You don't have to live in the Glam World of Science

Sep 22 2015 Published by under Uncategorized

Over at Portrait of the Scientist as a Young Woman Sweetscience put up a post titled "I've made a huge mistake" that includes:

Over time, I’ve been exposed more to the side of research I really detest – the cutthroat, competitive, nepotistic, money squandering, high-impact-chasing side of science. Or rather, scientists. I’m pretty sure I could play the game my way and maybe even change some things for the better, but I don’t even want to be a part of a world like that.

This follows on the heels of Jean-François Gariépy's post on leaving science (my responses here and here), where he talked about the "highly-competitive environment... [with] scientists to be more preoccupied by their own survival in a very competitive research environment than by the development of a true understanding of the world",  scientists who do pretty much what Sweetscience says above.

I wrote  at length that my world isn't Gariépy's world. He was skeptical of my response, but that's his right and his perspective. I'm not going to try and persuade Sweetscience of anything. Her post is well-reasoned and she, as did Gariépy, is making a hard choice. The quote above comes from her third point, the first 2 (really 4) points are very much about who she is and what she wants. Her post differs from Gariépy's in that she believes she has made a mistake. I'm not sure it's her mistake, but I wish her well in moving on.

What strikes me is that I think, no, I know that it is possible to be in a different world. Not all parts of science are cutthroat. There are subdisciplines and labs that not competitive, nepotistic and glamour-chasing. There are mentors who believe in promoting, protecting, and cultivating their mentees. There are mentors who support not just students and postdocs, but junior faculty, not just the glamourous ones, but the solid ones doing good work in the trenches. And, it's not just one or two, here and there. There is a  reason the journal Cell gets lumped with Science/Nature. But there is lots of biology that is not cell biology, or molecular biology or optogenetics. There are whole fields where people are not pushed the way they are in the "cutting-edge" labs.

I do not deny that the exciting pathological world of glam-chasing exists. Its why I left MRU. It's why lots of folks I respected left my Old-MRU. But if one doesn't wish to live in that world, one doesn't have to. There is some choice in the matter. It's not always easy, and often it involves compromise. But how does that make it different from any other decision in life?  It's different only if you believe that that either the world owes you an R01 or that your snowflake-ness will mean you glide through the problems. And, hey, stop looking at that person at the other bench who, to your eyes, had a cakewalk through life. She's just making different decisions and choices than you.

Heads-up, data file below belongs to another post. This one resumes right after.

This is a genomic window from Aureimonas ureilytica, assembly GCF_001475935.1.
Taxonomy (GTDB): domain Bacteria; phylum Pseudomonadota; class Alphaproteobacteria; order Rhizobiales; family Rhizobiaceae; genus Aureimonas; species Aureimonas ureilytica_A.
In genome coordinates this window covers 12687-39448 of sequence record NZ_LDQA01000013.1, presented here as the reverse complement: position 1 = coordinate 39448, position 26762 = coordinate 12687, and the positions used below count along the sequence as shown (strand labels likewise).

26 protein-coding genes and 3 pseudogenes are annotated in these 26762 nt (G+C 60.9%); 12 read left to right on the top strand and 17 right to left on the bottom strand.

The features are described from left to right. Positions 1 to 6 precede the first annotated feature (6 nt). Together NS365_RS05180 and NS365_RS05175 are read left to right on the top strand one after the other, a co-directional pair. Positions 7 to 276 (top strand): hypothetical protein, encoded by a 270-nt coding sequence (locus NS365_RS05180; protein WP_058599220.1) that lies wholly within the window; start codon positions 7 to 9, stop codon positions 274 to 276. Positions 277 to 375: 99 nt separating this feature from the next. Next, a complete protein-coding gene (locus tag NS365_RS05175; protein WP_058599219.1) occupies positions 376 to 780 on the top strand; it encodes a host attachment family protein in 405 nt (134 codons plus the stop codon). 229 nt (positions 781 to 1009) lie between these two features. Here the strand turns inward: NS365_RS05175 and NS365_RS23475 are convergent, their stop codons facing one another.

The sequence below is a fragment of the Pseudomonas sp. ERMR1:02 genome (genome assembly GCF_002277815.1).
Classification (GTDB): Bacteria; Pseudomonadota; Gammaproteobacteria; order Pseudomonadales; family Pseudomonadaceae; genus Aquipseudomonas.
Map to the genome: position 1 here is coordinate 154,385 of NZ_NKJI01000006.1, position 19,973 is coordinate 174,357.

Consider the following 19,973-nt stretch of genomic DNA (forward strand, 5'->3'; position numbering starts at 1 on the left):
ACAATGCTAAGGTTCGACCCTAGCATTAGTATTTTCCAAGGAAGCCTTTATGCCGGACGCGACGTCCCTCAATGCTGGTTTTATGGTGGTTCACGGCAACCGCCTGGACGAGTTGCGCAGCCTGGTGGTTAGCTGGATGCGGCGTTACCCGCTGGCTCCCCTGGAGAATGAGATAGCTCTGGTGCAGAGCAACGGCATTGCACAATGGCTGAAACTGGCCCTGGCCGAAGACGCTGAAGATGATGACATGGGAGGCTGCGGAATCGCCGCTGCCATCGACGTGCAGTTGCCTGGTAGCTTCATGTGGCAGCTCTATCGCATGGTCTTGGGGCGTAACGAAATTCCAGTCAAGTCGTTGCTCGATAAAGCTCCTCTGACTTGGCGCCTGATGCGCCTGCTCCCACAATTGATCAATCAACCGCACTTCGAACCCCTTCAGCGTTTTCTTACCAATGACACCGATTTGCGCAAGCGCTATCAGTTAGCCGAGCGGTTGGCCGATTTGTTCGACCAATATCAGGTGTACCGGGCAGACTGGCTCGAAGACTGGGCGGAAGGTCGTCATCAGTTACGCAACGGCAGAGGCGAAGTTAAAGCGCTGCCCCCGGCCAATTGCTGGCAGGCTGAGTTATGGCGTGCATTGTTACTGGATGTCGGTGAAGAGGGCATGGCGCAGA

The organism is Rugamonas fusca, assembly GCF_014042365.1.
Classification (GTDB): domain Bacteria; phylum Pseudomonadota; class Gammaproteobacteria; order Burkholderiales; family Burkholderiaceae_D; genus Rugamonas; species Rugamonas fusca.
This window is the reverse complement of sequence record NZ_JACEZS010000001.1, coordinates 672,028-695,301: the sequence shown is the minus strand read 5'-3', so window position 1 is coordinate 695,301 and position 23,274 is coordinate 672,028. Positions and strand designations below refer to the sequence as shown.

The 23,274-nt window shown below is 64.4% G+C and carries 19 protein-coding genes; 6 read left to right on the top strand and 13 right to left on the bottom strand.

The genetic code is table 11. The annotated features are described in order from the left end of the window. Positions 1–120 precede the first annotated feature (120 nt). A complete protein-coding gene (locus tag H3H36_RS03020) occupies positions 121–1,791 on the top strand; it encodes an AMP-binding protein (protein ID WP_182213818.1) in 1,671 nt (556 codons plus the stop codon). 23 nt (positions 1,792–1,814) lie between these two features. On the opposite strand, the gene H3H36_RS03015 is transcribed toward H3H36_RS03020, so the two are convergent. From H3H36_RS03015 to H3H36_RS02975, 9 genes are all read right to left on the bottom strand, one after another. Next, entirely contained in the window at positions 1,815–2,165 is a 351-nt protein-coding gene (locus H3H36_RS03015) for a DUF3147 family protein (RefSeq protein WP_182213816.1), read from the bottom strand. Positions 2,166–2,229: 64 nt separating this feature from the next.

Sweetscience seems to be making the right choice for her. But for the rest of you out there nodding your head in agreement with the assessment that it's a totally ugly world out there... there are alternatives, you just have to find them. As my grandmother said "if ya' lay down wit da' dawgs, ya' gonna git up with da fleas".

12 responses so far

  • Drugmonkey says:

    I agree with your position here.

  • odyssey says:

    I absolutely agree. I also inhabit a world that isn't the cut-throat glam-chasing one Sweetscience and Jean-François refer to. Is it competitive? Hell yeah. How can it not be in today's funding climate? But along with that has come a level of cooperation and support for others that did not exist in better funding times. In my subfield at least.

  • DrabDoc says:

    "There are subdisciplines and labs that not competitive, nepotistic and glamour-chasing."

    I agree, and this is great advice for a graduate student at the beginning of her training or even when looking for a first postdoc position. However, depending upon Sweetscience's (or anyone else's) discipline/subdiscipline and time already spent toiling therein, it may be a bit late to switch course. Hard to say without knowing specifics.

  • gmp says:

    I can't speak of the situation in the biomedical sciences, but I will chime in about the situation at my R1, physical sciences.

    In my college, each department has to formulate a strategic hiring initiative with clearly delineated areas for priority in hiring, and then the new positions are approved at the college level. You can bet your sweet behinds that the areas that are high priority for hiring are the hot areas, i.e., those perceived as having the most potential for raising money and for high-impact publications (which then go on to further help raise money).

    I agree that there are interesting fields where people are not cutthroat and where the potential for GlamPubz is lower. But it is pretty clear (to me, at least) that working in those fields seems to position one (despite technical brilliance or originality) as a second-class member of the scientific community, one whose area of study is a lower priority for disbursing federal funds and who is a lower priority for hiring, raises, etc. If people from glam-chasing fields think they have a hard time getting faculty jobs, they should ask how how hard it is for people from less prominent fields (the answer: really fuckin' hard).